9. Stress reticulocytes lose transferrin receptors by an extrinsic process involving spleen and macrophages.

    PubMed

    Rhodes, Melissa M; Koury, Stephen T; Kopsombut, Prapaporn; Alford, Catherine E; Price, James O; Koury, Mark J

    2016-09-01

    As they mature into erythrocytes during normal erythropoiesis, reticulocytes lose surface transferrin receptors before or concurrently with reticulin. Exosome release accounts for most of the loss of transferrin receptors from reticulocytes. During erythropoietic stress, reticulocytes are released early from hematopoietic tissues and have increased reticulin staining and transferrin receptors. Flow cytometry of dually stained erythrocytes of mice recovering from phlebotomy demonstrated delayed loss of reticulin and transferrin receptors during in vitro maturation compared to in vivo maturation, indicating that an in vivo process extrinsic to the reticulocytes facilitates their maturation. Splenectomy or macrophage depletion by liposomal clodronate inhibited in vivo maturation of reticulocytes and increased the numbers of reticulin-negative, transferrin receptor-positive cells during and after recovery from phlebotomy. This reticulin-negative, transferrin receptor-positive population was rarely found in normal mice. Transmission electron microscopy demonstrated that the reticulin-negative, transferrin receptor-positive cells were elongated and discoid erythrocytes, but they had intracellular and surface structures that appeared to be partially degraded organelles. The results indicate that maturation of circulating stress reticulocytes is enhanced by an extrinsic process that occurs in the spleen and involves macrophage activity. Complete loss of reticulin with incomplete loss of surface transferrin receptors in this process produces a reticulin-negative, transferrin receptor-positive erythrocyte population that has potential utility for detecting prior erythropoietic stresses including bleeding, hemolysis and erythropoietin administration, even after recovery has been completed. Am. J. Hematol. 91:875-882, 2016. © 2016 Wiley Periodicals, Inc. PMID:27194638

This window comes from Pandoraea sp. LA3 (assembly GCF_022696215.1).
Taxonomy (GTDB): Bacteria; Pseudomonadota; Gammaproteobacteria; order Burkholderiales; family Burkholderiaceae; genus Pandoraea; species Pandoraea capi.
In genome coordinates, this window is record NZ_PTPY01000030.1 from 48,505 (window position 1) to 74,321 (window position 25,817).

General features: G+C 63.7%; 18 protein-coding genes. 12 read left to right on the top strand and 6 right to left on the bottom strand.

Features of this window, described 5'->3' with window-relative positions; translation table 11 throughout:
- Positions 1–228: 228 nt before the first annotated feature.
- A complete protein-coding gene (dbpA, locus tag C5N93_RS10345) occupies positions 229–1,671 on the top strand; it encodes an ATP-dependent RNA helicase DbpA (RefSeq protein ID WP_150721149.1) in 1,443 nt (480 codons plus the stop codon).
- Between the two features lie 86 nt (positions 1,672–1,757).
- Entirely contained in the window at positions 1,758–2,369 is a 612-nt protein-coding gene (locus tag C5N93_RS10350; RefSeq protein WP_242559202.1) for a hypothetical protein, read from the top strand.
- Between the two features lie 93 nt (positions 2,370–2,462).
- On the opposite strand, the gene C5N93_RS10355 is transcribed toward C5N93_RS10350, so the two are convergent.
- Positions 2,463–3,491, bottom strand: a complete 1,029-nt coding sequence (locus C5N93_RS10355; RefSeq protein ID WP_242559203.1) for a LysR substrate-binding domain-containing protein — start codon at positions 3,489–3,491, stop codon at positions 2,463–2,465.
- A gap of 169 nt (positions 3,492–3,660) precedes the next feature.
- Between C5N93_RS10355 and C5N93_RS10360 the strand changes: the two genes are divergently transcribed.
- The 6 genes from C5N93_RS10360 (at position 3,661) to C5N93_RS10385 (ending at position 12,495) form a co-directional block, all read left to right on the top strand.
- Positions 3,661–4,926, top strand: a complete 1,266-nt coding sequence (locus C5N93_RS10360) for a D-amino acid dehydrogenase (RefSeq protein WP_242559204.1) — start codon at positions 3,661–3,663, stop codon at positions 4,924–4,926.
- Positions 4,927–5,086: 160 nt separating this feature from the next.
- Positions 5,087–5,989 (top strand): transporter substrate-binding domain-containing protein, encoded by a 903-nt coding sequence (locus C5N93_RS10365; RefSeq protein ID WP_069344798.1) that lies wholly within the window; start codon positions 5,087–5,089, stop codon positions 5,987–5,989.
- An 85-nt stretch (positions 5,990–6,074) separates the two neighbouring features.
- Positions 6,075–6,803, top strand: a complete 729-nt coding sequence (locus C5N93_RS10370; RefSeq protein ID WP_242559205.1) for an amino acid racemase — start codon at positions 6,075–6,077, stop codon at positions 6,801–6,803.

10. Microarray-Based Analysis of Cell-Cycle Gene Expression During Spermatogenesis in the Mouse1

    PubMed Central

    Roy Choudhury, Dipanwita; Small, Chris; Wang, Yufeng; Mueller, Paul R.; Rebel, Vivienne I.; Griswold, Michael D.; McCarrey, John R.

    2010-01-01

    Mammalian spermatogenesis is a continuum of cellular differentiation in a lineage that features three principal stages: 1) a mitotically active stage in spermatogonia, 2) a meiotic stage in spermatocytes, and 3) a postreplicative stage in spermatids. We used a microarray-based approach to identify changes in expression of cell-cycle genes that distinguish 1) mitotic type A spermatogonia from meiotic pachytene spermatocytes and 2) pachytene spermatocytes from postreplicative round spermatids. We detected expression of 550 genes related to cell-cycle function in one or more of these cell types. Although a majority of these genes were expressed during all three stages of spermatogenesis, we observed dramatic changes in levels of individual transcripts between mitotic spermatogonia and meiotic spermatocytes and between meiotic spermatocytes and postreplicative spermatids. Our results suggest that distinct cell-cycle gene regulatory networks or subnetworks are associated with each phase of the cell cycle in each spermatogenic cell type. In addition, we observed expression of different members of certain cell-cycle gene families in each of the three spermatogenic cell types investigated. Finally, we report expression of 221 cell-cycle genes that have not previously been annotated as part of the cell cycle network expressed during spermatogenesis, including eight novel genes that appear to be testis-specific. PMID:20631398